The story of 2018, in 10 charts

2018 year

(Unsplash, 2018)

This article is brought to you thanks to the collaboration of The European Sting with the World Economic Forum.

Author: Emma Charlton, Writer


It was the year The Avengers topped the movie charts, France won the World Cup for the second time and Prince Harry married Meghan Markle. It was also the year of the strong jobs market and booming electric vehicle sales as well as rising temperatures, accelerating deforestation and deadly wildfires. Here’s a selection of key charts that answer the question – what happened in 2018?

1. US jobless rate hits 49-year low

The last time US unemployment was this low was around the time Diana Ross and Elvis topped the Billboard chart. The jobless rate was 3.7% in November, according to the US Labor Department, staying at its lowest level since 1969 for a third month. Looking ahead to 2019 such a hot labour market is likely to fuel wage growth, strengthening the case for the Federal Reserve to keep increasing interest rates.

2. Summers are getting hotter

It wasn’t just the US jobs market that got hotter in 2018, temperatures were on the up as well. Climate Central, a US-based climate change research organization, analysed past temperature records for June, July and August across the US and found a dramatic increase in both rural and urban locations in 2017 compared with 1970. Climate change has been a burning political and social topic for some time, and that doesn’t look set to change next year.

3. China’s love affair with electric cars blossomed

China is the fastest adopter of electric vehicles (EVs) worldwide, and its demand is forecast to keep growing. In China, EVs will account for 19% of all passenger vehicle sales, compared to 14% in Europe and 11% in the US, according to Bloomberg’s Electric Vehicles Outlook 2018.

4. Carbon emissions soar

Global carbon emissions will soar to a record high in 2018, according to research from the Global Carbon Project, which attributed the increase to more cars and an uptick in coal use. The 10 biggest emitters are China, the US, India, Russia, Japan, Germany, Iran, Saudi Arabia, South Korea, and Canada. The EU as a whole region of countries ranks third. Even so, the research team said trends are changing and there is still time to address climate change, if the right efforts are made.

5. Deforestation accelerated

Brazil’s Amazon rainforest was destroyed at the fastest pace in a decade, according to government data. Data collected from satellite images for the year ending in July showed 7,900 square kilometers of forest were cleared, up around 14% from a year earlier. Separate data showed the extent to which illegal mining of gold and diamonds is part of the problem, with Venezuela and Brazil among the worst affected.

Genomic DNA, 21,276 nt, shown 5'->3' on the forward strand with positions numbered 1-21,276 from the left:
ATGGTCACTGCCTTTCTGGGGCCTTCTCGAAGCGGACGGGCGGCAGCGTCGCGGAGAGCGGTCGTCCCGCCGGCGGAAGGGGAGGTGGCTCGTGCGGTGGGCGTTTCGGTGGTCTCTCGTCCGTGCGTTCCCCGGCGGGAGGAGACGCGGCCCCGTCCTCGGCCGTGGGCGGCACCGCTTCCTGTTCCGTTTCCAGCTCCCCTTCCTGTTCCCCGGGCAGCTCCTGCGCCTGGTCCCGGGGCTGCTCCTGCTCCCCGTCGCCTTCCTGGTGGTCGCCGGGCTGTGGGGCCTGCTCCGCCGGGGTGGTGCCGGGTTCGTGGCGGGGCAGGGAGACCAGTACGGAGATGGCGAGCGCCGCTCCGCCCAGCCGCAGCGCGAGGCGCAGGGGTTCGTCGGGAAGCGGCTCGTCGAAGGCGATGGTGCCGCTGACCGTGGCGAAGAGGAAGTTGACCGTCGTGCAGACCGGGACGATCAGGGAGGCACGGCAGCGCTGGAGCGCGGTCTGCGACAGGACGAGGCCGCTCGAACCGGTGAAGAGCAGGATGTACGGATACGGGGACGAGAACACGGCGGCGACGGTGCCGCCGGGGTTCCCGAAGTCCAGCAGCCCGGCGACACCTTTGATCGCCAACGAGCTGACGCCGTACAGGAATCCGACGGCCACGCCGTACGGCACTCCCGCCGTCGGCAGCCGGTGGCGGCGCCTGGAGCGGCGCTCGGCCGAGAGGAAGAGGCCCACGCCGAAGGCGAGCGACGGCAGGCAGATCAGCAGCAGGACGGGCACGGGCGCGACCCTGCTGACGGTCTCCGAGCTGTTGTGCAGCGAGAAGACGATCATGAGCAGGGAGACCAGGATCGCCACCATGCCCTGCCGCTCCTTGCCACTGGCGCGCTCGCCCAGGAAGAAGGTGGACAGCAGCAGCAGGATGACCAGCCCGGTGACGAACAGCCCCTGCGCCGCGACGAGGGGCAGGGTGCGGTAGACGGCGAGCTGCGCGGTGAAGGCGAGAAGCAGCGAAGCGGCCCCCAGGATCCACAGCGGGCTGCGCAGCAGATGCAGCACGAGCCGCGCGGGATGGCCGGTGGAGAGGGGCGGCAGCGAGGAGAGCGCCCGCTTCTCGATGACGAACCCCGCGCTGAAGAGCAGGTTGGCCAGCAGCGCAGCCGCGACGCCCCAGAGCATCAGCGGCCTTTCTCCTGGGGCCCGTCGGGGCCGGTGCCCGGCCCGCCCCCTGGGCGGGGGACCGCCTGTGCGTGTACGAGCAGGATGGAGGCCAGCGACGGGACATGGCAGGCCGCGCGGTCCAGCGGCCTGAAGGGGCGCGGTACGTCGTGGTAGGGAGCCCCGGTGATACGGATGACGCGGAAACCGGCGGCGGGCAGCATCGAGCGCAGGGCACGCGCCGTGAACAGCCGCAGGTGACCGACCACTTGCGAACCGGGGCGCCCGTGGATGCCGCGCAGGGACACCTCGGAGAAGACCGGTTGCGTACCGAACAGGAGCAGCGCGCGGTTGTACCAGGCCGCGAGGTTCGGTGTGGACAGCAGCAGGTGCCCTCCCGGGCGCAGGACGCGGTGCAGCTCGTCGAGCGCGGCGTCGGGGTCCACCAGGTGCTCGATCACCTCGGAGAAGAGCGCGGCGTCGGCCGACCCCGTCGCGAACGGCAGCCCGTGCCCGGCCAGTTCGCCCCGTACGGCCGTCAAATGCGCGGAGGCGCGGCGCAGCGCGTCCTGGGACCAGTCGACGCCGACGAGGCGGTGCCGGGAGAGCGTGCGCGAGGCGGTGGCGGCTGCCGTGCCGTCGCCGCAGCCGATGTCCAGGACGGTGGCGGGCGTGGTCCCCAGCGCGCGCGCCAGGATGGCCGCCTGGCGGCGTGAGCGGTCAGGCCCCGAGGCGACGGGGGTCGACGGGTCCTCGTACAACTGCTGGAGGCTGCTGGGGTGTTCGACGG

6. Wildfires became more deadly

California suffered its deadliest ever wildfire and, separately, its biggest ever, in what was the worst wildfire year on record. While wildfires have always been part of several US states’ natural ecology, they seem to be growing in severity and frequency. And the US is not the only country to suffer: countries including the UK, Portugal and Greece all experienced major fires in their countryside this summer and all occurred during sustained heatwaves.

7. Bitcoin took a bath

Bitcoin plummeted in value amid concern regulators could crack down on cryptocurrencies and institutional investment failed to materialize. Prices have dropped more than 80% from last year’s record high. What’s in store for 2019? Watch this space.

8. Brexit rocked financial markets

Volatility in British financial markets soared, fueled by uncertainty about the state of the nation’s exit from the European Union. With the clock running down and UK lawmakers seemingly unable to agree on a way forward, 2019 may be rocky. As for what’s next, Bank of England Governor Mark Carney has said price swings will continue as long as uncertainty abounds.

9. The world got less peaceful

The average level of global peacefulness declined, according to the 2018 Global Peace Index, with 92 countries deteriorating and only 71 improving. According to the UNHCR, there are now almost 70 million forcibly displaced people worldwide, around 1% of the world’s population and the highest number in modern history.

10. The internet continued to captivate us all

This chart showing a minute of online activity in 2018 encapsulates the internet’s vast scale. The infographic from Lori Lewis and Chadd Callahan of Cumulus Media shows how much happens on different platforms in each 60-second span, underscoring the scope of activity.

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